After the Big Steel Box was moved over, we were able to bring the last of the stuff from the neighbour’s barn where it has been patiently waiting to be retrieved. One of the items in the barn was a large counter with drawers and shelving (part of the kitchen in the old house) and this heavy item was destined for the front end of the shipping container where it will be used in the temporary workshop.
Imagine my surprise/horror/delight when I discovered more boxes of books hidden away behind the counter! I have been culling, culling, culling (I know that’s a ‘C’ word, but there is no ‘B’ equivalent) my library for nearly two years and still have not got to the end of what has been an absolute monster project.
Here are a few of the titles from the most recent boxes and why I’ll be keeping them…
The Illustrator’s Notebook by Mohieddin Ellabbad is on the keeper list because it provides a peek into another culture and another way of seeing the world. The author/illustrator is from Egypt and has won numerous prizes for his work. I love the integration of text and illustration, his gentle musings on the creative process, and the use of ephemera (as a collector of bits and pieces myself, I appreciate the way he honours the things we hang onto as a way of preserving our past…)
This book is deliciously gross and quite informative. I sort of collect medical books, so this one sort of fits into that category… Mostly, though, I’m keeping it because it makes me smile every time I open it up. I particularly like the page describing the world’s sickest man, Thomas Smith (1352 A.D.).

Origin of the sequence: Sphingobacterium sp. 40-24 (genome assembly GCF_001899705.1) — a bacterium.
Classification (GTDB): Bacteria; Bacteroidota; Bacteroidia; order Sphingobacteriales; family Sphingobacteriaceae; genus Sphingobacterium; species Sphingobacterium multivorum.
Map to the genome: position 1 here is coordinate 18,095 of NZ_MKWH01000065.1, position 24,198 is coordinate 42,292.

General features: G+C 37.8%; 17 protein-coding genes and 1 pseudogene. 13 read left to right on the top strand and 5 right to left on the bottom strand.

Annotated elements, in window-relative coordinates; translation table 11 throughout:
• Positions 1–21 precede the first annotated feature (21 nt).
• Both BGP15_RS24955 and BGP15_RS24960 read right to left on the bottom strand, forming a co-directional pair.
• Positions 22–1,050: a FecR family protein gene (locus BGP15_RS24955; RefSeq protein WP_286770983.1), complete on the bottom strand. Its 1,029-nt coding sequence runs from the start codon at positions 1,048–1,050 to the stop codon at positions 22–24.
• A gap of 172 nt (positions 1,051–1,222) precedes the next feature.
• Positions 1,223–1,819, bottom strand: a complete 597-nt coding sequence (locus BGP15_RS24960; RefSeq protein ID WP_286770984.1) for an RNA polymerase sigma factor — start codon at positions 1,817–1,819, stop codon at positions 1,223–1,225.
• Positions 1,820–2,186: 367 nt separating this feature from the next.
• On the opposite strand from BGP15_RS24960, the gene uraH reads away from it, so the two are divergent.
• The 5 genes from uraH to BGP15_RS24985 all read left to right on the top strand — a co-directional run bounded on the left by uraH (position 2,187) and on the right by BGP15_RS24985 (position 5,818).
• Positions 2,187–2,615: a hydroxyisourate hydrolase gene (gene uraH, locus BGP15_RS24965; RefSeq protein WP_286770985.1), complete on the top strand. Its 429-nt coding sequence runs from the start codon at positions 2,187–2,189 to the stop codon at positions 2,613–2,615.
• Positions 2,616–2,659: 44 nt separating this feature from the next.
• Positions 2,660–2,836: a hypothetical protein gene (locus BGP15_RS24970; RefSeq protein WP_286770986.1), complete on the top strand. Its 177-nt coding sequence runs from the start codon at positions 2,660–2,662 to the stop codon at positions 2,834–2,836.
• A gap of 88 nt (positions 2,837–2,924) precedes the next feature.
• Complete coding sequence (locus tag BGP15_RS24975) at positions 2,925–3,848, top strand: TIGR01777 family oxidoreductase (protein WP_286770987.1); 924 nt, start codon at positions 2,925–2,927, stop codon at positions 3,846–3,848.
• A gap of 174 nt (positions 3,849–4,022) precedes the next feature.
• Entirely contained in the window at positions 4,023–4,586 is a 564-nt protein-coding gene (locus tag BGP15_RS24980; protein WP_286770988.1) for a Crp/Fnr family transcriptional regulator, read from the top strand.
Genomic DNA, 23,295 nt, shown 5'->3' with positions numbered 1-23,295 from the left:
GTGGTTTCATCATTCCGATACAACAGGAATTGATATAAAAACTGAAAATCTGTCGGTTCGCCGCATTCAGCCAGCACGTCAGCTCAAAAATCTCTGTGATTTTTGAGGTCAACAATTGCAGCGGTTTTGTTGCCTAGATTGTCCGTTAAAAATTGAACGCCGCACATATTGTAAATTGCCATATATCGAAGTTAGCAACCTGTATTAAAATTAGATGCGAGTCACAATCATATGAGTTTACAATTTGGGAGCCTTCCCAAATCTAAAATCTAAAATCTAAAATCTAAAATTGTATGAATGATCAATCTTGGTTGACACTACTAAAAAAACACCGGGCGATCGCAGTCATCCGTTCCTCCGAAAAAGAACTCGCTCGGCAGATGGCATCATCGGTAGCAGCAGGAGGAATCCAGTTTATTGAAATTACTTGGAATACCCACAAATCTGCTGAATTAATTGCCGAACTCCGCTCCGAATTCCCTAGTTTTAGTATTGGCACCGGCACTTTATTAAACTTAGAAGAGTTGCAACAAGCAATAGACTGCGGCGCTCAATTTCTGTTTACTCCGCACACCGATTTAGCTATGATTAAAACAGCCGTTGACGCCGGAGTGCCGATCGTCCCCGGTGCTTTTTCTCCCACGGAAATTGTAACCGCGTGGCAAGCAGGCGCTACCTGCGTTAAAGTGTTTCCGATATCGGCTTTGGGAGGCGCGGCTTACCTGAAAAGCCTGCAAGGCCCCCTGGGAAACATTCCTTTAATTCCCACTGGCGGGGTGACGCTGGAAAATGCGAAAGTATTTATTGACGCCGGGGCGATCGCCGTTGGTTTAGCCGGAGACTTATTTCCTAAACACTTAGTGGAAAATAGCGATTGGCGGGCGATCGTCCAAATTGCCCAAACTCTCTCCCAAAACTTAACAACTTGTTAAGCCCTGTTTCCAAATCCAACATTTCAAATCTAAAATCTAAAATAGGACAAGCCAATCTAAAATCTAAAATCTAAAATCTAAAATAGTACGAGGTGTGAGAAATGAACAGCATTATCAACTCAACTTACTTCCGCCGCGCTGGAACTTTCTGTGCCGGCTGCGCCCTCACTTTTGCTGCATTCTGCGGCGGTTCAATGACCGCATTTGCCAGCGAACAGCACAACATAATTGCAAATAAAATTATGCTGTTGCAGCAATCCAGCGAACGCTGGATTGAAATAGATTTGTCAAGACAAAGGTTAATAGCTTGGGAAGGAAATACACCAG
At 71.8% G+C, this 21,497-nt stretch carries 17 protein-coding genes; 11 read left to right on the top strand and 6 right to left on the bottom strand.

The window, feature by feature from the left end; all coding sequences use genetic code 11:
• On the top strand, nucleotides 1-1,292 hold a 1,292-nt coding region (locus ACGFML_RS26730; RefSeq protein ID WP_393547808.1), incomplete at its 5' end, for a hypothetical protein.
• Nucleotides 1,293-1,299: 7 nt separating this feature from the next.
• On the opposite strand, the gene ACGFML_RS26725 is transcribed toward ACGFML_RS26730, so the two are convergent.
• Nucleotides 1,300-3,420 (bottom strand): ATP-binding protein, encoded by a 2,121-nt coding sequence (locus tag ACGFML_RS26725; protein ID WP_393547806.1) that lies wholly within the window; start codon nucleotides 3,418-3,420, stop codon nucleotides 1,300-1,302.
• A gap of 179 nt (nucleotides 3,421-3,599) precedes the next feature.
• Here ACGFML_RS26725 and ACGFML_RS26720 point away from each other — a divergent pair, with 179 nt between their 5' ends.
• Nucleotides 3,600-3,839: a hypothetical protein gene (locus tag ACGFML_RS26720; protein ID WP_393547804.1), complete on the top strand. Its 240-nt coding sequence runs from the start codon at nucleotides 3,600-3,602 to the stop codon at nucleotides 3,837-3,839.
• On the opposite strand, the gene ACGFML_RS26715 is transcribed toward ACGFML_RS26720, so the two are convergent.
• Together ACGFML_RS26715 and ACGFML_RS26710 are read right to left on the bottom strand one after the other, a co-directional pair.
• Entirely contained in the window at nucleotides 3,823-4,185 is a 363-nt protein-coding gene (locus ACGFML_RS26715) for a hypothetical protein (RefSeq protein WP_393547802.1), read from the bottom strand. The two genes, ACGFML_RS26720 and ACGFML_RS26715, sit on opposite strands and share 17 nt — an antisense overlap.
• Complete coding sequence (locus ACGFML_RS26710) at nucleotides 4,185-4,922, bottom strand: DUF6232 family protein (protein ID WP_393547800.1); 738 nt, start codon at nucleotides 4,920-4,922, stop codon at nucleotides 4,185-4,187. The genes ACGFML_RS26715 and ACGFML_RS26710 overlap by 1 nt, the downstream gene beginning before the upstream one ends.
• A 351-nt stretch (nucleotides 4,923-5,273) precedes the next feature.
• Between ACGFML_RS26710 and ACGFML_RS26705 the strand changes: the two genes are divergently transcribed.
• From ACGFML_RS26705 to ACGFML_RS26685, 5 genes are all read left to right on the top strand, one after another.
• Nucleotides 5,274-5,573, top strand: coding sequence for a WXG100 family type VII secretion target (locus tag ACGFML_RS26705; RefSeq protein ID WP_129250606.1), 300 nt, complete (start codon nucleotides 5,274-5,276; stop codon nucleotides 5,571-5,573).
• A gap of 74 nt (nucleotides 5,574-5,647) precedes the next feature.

A while back I read a farm memoir called Hit By a Farm, by Catherine Friend (also a keeper – it’s in my books-that-in-some-way-relate-to-farms collection). Turns out Ms Friend also writes books for children and since her book, The Perfect Nest is a picture book (I have quite a few of those), about farming (see previous sentence) AND features poultry, well, no brainer. That one has to stay, too. Bonus points: cute story, nice sense of humour. Humor (she’s American).
One of the larger sub-categories in my library is books about horses (including some 20 editions of Black Beauty, the first real book I ever read and which, I suppose, was responsible for all kinds of things…). No surprise, then, that this book had to stay:
Right on the front cover it says it’s the BEST-EVER book about horses and, really, who wouldn’t want a horse book that includes a fantastic fold-out stable? Obviously, the most excellent cover suckered me in as this one has settled in nicely right between Wind Rider by Susan Williams and Cross-Country Masterclass with Leslie Law, by Debby Sly.
Curious about that fold-out stable? Here it is: